Looking at the MkV photo the archway in the bulkhead looks much smaller in the MkV than in the SS or the MkIV so it doesn’t give much freedom to raise the tail of the gearbox clear of the chassis and looking at the front members of the cruciform it looks as if the engine would need to be canted down at a considerable angle and there just isn’t enough clearance between the head and the bulkhead.


Hi Peter,
You are right - it is very snug between the back of the head and the firewall.

I think you would only get maybe 10 degrees of drop before the firewall is hit…

Seeing the pictures of the tightness of that engine and the closeness of the bell housing to the opening, I must’ve been unconsciously channeling that when I built the jeep!

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I found this photo that suggests the rear of the 'box should clear the chassis vertically, but again I think the firewall is going to prevent the required angle.

As Peter said, once you hit the firewall, the next move would be to ‘kick’ the bottom of the engine forward, but then there is real danger of damaging the radiator.

Unfortunately I think it will be safer all around to go engine-out…

Thanks all for the reply’s. I was looking for a possible easier way if I need to change the clutch. Time will depict that. In hind sight a modification to the fire wall upon restoration where the area at the rear of the head on the firewall could be removed from inside along with the gear box floor /cover surround, thus allowing removal of mounting bolts from engine and gearbox, and extraction of the gear box with minimal disconnection of other items on the motor. An Idea for mechanically minded restorers who have got to that stage of rebuild to consider, I probably would have! Hind sight is wonderful. Cheers Jeffery

Only if you are a racer and plan to change the clutch after every race.

I think the factory’s idea was to drop the engine and trans straight down, no angle.

I’m still on my original clutch in the Mark V at 60k miles and on the SS at 97k miles.

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of course I dont know about the MKV, but seeing as you presumably dont have to R&R the bumper, bonnet, and lots of other stuff, its probably easier to take the engine & trans out together, as I can assure you that bolting up a clutch & transmission from below, while the engine is hanging at an angle is not much fun at all on any vehicle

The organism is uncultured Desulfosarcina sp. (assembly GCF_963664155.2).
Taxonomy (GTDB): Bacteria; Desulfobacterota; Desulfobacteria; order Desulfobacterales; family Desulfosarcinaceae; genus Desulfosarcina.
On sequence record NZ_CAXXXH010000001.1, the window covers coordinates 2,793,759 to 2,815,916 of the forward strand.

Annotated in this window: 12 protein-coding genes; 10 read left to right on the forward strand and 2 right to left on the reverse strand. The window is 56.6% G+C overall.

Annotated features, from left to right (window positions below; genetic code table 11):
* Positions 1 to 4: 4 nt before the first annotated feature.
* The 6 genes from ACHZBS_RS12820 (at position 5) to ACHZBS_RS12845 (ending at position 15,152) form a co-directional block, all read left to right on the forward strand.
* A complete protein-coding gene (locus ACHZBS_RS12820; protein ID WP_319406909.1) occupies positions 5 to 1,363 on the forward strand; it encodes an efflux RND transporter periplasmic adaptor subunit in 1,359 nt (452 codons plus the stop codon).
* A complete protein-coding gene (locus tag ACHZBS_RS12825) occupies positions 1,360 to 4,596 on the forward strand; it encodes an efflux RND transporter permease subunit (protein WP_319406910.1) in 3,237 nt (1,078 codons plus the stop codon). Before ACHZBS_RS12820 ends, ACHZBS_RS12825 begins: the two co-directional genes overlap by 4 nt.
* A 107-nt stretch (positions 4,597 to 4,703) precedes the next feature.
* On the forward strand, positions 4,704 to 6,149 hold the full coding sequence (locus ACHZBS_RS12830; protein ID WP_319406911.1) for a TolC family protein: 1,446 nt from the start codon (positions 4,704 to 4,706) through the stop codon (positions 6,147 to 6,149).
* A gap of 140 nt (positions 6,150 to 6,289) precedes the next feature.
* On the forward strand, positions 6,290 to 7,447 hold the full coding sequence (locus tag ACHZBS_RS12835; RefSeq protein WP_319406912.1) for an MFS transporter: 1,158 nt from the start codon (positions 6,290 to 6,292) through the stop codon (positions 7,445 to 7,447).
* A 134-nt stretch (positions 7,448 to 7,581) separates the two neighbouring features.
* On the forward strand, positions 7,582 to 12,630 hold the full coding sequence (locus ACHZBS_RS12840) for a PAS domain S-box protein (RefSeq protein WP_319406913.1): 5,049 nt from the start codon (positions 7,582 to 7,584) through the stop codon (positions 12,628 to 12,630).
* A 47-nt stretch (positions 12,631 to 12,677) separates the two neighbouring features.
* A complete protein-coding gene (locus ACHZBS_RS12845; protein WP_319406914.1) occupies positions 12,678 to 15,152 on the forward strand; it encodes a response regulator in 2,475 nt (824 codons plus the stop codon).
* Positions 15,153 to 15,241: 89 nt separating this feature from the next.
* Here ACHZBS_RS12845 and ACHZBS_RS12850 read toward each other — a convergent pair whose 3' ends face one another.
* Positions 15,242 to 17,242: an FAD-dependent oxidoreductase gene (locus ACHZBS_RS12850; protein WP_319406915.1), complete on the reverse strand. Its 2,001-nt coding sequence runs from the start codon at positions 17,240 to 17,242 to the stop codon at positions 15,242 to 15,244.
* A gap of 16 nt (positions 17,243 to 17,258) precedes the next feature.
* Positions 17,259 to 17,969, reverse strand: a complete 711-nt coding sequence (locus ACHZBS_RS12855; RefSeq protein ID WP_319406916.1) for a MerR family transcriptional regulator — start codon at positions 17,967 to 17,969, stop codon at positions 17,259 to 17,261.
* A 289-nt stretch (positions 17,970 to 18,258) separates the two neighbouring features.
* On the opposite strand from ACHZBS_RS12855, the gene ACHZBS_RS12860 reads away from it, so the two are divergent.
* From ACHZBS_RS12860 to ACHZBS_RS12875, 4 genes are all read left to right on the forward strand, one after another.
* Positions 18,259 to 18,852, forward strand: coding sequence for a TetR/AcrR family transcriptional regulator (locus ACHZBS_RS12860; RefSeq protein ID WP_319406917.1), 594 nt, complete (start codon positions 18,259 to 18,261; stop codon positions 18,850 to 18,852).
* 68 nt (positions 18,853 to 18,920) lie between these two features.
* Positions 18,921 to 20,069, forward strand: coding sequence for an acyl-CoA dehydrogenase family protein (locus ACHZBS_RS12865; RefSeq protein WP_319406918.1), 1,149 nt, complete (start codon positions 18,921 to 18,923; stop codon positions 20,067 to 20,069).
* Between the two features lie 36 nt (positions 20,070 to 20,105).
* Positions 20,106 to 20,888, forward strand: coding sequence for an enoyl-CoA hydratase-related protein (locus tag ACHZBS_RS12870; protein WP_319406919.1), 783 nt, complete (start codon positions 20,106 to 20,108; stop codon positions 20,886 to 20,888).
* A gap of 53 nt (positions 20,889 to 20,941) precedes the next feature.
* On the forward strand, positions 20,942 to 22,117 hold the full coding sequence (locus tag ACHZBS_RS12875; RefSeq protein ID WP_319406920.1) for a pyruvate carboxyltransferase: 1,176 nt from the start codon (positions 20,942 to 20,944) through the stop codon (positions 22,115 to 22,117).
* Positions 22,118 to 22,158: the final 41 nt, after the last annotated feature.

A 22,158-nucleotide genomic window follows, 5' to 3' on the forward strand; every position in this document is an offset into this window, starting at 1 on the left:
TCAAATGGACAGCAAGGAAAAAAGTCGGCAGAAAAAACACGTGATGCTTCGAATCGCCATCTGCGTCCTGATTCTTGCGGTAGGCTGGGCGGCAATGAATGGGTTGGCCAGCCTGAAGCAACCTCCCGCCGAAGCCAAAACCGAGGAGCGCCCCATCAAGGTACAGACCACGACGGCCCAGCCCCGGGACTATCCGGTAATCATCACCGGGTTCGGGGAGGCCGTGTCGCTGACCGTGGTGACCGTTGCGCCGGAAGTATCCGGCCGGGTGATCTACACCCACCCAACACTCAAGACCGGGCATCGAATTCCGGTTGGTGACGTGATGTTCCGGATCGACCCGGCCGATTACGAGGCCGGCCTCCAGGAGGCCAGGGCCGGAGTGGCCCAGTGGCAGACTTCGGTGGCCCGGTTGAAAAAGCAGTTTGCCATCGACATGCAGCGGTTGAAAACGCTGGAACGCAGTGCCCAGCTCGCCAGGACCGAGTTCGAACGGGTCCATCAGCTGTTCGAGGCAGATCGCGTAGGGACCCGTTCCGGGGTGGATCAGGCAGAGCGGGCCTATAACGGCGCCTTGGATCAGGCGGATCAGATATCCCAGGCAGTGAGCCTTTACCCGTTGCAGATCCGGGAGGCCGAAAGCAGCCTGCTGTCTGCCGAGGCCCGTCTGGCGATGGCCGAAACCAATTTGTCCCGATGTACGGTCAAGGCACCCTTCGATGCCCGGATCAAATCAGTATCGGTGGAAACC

Especially if you dont have a hoist and/or have any pain in the needed human appendages

I recently did this job, replacing a failed auto trans that had a big transfer case behind it, but the replacement trans leaked oil from the front seal…so had a day off, then did it again :rofl:

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My MK V is now without wings, hood and radiator. When I pulled the engine out the front, it did scrap at a few places. I’m not sure how to get the car high enough to raise the e bigness/tranny straight up. Any suggestions are welcome. Other wise I’ll maybe try to put it back in through the front and repair and paint damage.

Also, anyone know how to change my user name here? I put in the wrong year when I first registered.

Hi Wayne. If you click on your avatar it will open up showing you avatar as well as your basic information. Click on your avatar once again and it will take you to your stats page and provide more information. You will see a drop down box just above “Stats” which one of the choices being “Preferences”. Choose “preferences” and you will see your username “1948jag” with a small pencil icon next to it. If you chose that it will allow you to edit your user name.

Please let me know if that works for you or if you need any other assistance.

Thank you so much for getting back to me. Tomorrow, I’ll get the cars number and find out what year it actually is and change it.

Hi Wayne,

If you can lift up the rear as much as possible, and leave the front low, then this will help on the angle. It does feel like you are aiming the engine at the moon when it’s being removed!
Use an engine leveller to do the fine adjustments as you go…

(Me 11 years ago)

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Wayne, if you advise your Chassis Number at least, to me direct at I will advise your correct date…